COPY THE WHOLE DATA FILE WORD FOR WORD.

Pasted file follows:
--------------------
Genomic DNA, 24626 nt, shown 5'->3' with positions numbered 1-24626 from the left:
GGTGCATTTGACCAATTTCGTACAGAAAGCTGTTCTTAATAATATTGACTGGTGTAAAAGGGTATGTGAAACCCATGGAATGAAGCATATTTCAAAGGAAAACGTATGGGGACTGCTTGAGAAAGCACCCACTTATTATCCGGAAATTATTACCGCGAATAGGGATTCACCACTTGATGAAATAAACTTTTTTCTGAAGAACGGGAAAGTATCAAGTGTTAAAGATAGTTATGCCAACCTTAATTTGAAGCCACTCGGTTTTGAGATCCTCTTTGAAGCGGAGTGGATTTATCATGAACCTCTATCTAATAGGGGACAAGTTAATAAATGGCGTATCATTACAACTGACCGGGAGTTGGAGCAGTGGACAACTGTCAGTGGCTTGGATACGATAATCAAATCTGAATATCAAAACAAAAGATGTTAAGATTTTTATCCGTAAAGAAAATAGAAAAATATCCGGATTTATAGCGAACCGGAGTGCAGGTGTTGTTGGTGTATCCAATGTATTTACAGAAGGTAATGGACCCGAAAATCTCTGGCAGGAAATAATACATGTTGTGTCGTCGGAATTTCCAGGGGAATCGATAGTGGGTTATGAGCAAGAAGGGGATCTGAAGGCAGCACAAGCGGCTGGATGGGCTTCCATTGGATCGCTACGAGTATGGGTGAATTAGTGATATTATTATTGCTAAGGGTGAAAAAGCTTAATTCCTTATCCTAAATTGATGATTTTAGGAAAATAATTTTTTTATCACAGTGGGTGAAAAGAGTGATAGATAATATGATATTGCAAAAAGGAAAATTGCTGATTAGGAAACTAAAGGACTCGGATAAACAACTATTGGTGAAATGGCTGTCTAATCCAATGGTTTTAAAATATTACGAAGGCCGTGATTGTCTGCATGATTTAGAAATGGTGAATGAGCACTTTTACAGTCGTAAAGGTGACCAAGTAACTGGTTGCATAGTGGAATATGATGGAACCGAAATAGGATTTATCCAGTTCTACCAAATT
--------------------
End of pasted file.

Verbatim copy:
Genomic DNA, 24626 nt, shown 5'->3' with positions numbered 1-24626 from the left:
GGTGCATTTGACCAATTTCGTACAGAAAGCTGTTCTTAATAATATTGACTGGTGTAAAAGGGTATGTGAAACCCATGGAATGAAGCATATTTCAAAGGAAAACGTATGGGGACTGCTTGAGAAAGCACCCACTTATTATCCGGAAATTATTACCGCGAATAGGGATTCACCACTTGATGAAATAAACTTTTTTCTGAAGAACGGGAAAGTATCAAGTGTTAAAGATAGTTATGCCAACCTTAATTTGAAGCCACTCGGTTTTGAGATCCTCTTTGAAGCGGAGTGGATTTATCATGAACCTCTATCTAATAGGGGACAAGTTAATAAATGGCGTATCATTACAACTGACCGGGAGTTGGAGCAGTGGACAACTGTCAGTGGCTTGGATACGATAATCAAATCTGAATATCAAAACAAAAGATGTTAAGATTTTTATCCGTAAAGAAAATAGAAAAATATCCGGATTTATAGCGAACCGGAGTGCAGGTGTTGTTGGTGTATCCAATGTATTTACAGAAGGTAATGGACCCGAAAATCTCTGGCAGGAAATAATACATGTTGTGTCGTCGGAATTTCCAGGGGAATCGATAGTGGGTTATGAGCAAGAAGGGGATCTGAAGGCAGCACAAGCGGCTGGATGGGCTTCCATTGGATCGCTACGAGTATGGGTGAATTAGTGATATTATTATTGCTAAGGGTGAAAAAGCTTAATTCCTTATCCTAAATTGATGATTTTAGGAAAATAATTTTTTTATCACAGTGGGTGAAAAGAGTGATAGATAATATGATATTGCAAAAAGGAAAATTGCTGATTAGGAAACTAAAGGACTCGGATAAACAACTATTGGTGAAATGGCTGTCTAATCCAATGGTTTTAAAATATTACGAAGGCCGTGATTGTCTGCATGATTTAGAAATGGTGAATGAGCACTTTTACAGTCGTAAAGGTGACCAAGTAACTGGTTGCATAGTGGAATATGATGGAACCGAAATAGGATTTATCCAGTTCTACCAAATT